May 15, 2015
When you start looking around the Internet for advice on how to up your content marketing game, you’ll find lots of advice on how to write a great Facebook post, or a compelling tweet, or an amazing and engaging Instagram picture that will get shared and favorited.
This is crucial and important, but there’s a lot more to great social media marketing than just making sure your tweet has the right number of hashtags, and your Facebook post interests readers. Let’s look.
Social media catches attention, but content is king
There’s really no other way to say this. If you expect to get engagement on your posts, gather interest from your audience, and ultimately build your customer base, your content needs to be first rate. From clickable headlines to awesome, shareable pictures, none of it matters if your potential customers click through and find spammy, poorly written content that is boring, has little to do with the subject in question, or has nothing original to offer. Your customers might forgive you once or twice, but ultimately, they’ll lose trust in your content, and they’ll stop clicking through and sharing.
But my product is boring!
First of all, if you think that the product or service you’re offering is boring, you need to find a new angle. Maybe you need to change your focus, or perhaps you can think about what you offer that no one else in your sector does, and make that your exciting angle.
You also need to branch out from the idea that every social media post is designed to bring you sales. The correlation between marketing and sales has always been murky, and in the new age of content marketing, that’s doubly true. If you put a sales pitch into every post, you will lose customers; sales are boring. Great content brings new information to the attention of readers who may not have heard it before. Some of the most successful social marketers work by picking up news articles and informative thought pieces from other websites to their readers’ attention, and then offering their perspective, or telling the customer how this relates to them.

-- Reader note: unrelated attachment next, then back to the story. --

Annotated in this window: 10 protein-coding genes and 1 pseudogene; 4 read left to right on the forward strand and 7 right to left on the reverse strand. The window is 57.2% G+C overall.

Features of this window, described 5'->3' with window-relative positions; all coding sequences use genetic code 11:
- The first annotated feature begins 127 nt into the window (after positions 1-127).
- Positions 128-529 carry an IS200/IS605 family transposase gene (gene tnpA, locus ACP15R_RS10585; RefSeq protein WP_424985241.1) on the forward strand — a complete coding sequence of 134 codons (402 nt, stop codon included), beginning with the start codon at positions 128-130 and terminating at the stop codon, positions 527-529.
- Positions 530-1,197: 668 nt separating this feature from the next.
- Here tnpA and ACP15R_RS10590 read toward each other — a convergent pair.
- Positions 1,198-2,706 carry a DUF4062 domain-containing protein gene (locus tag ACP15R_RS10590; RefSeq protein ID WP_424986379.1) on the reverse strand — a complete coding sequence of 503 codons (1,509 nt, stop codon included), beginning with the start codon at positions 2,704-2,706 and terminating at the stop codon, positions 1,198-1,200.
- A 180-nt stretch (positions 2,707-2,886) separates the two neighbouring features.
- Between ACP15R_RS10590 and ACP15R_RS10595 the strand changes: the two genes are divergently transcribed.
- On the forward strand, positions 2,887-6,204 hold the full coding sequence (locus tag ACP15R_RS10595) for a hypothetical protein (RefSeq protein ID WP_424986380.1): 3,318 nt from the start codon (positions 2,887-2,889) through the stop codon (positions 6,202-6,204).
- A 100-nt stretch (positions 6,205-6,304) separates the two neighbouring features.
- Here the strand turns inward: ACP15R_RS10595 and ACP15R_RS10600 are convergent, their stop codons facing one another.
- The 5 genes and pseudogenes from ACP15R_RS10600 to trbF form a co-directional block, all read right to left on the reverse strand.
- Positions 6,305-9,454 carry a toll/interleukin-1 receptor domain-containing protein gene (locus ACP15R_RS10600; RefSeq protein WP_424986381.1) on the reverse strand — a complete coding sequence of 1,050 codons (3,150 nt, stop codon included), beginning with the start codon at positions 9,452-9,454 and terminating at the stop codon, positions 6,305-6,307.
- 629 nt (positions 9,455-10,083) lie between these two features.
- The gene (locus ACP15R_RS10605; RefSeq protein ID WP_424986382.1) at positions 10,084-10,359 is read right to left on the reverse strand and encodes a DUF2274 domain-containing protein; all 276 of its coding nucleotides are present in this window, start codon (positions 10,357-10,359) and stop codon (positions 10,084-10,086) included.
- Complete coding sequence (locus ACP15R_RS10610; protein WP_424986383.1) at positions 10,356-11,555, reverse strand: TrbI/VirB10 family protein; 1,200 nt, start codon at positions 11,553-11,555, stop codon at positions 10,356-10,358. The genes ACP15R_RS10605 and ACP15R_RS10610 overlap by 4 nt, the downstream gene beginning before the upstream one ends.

A note on this, however: the difference between thoughtful commentary and “scraping” the Internet is slim. While you can certainly pick up a paragraph from the article you’re linking to, make sure to link through to it, so that the original poster also gets a click through from interested readers. It’s considered very bad form to post the entire content of someone else’s post on your website, even if you put it in quotes and link back to the other article.
So how do I keep track of my marketing?
There are a number of strategies, from editorial calendars to making high quality to-do lists. You’ll know if your focus is too narrow, because you’ll quickly run out of things to talk about. If you start to feel like you’ve talked about all the things there are to talk about, it’s time to broaden your focus. Ask your readers what they’d like to hear about, or start looking for news items about your industry to discuss or comment on. Invite someone in for a guest post!
Read industry experts
Both marketing experts, and experts in your industry. To offer interesting, unique content, it’s absolutely necessary to know what other people are talking about. When you’re on social media, don’t just post your content; find other people in your area and interact with them. Build friendships, offer space for guest posts, and generally interact. Remember that while social media can be a vehicle for connections that can lead to sales, you’re not there to sell things. You’re there to build connections. People who spend time on social media can tell the difference between a salesperson and a genuinely interested social media professional in a heartbeat; don’t give them reason to doubt you.
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